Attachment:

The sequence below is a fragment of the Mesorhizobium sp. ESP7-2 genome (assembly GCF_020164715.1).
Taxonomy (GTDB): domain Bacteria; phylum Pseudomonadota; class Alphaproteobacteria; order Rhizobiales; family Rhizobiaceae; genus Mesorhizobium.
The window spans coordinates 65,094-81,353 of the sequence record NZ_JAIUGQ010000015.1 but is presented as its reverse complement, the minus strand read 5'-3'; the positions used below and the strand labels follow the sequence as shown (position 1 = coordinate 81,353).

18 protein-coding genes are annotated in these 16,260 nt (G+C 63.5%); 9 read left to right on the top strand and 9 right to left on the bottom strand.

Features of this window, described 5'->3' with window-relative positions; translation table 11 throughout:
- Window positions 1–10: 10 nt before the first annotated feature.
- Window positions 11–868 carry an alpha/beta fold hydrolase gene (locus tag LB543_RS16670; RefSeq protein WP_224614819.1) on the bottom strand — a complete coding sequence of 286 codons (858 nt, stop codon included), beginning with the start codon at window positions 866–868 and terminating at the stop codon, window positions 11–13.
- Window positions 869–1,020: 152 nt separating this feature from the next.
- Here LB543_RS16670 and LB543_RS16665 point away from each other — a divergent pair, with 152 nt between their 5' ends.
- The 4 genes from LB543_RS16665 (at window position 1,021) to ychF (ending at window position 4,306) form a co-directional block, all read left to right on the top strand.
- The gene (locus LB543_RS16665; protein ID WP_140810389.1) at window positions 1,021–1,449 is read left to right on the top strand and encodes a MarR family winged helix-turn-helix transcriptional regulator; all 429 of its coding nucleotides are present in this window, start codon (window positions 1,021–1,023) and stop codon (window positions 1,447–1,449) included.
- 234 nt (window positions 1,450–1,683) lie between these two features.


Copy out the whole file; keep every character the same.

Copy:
The sequence below is a fragment of the Mesorhizobium sp. ESP7-2 genome (assembly GCF_020164715.1).
Taxonomy (GTDB): domain Bacteria; phylum Pseudomonadota; class Alphaproteobacteria; order Rhizobiales; family Rhizobiaceae; genus Mesorhizobium.
The window spans coordinates 65,094-81,353 of the sequence record NZ_JAIUGQ010000015.1 but is presented as its reverse complement, the minus strand read 5'-3'; the positions used below and the strand labels follow the sequence as shown (position 1 = coordinate 81,353).

18 protein-coding genes are annotated in these 16,260 nt (G+C 63.5%); 9 read left to right on the top strand and 9 right to left on the bottom strand.

Features of this window, described 5'->3' with window-relative positions; translation table 11 throughout:
- Window positions 1–10: 10 nt before the first annotated feature.
- Window positions 11–868 carry an alpha/beta fold hydrolase gene (locus tag LB543_RS16670; RefSeq protein WP_224614819.1) on the bottom strand — a complete coding sequence of 286 codons (858 nt, stop codon included), beginning with the start codon at window positions 866–868 and terminating at the stop codon, window positions 11–13.
- Window positions 869–1,020: 152 nt separating this feature from the next.
- Here LB543_RS16670 and LB543_RS16665 point away from each other — a divergent pair, with 152 nt between their 5' ends.
- The 4 genes from LB543_RS16665 (at window position 1,021) to ychF (ending at window position 4,306) form a co-directional block, all read left to right on the top strand.
- The gene (locus LB543_RS16665; protein ID WP_140810389.1) at window positions 1,021–1,449 is read left to right on the top strand and encodes a MarR family winged helix-turn-helix transcriptional regulator; all 429 of its coding nucleotides are present in this window, start codon (window positions 1,021–1,023) and stop codon (window positions 1,447–1,449) included.
- 234 nt (window positions 1,450–1,683) lie between these two features.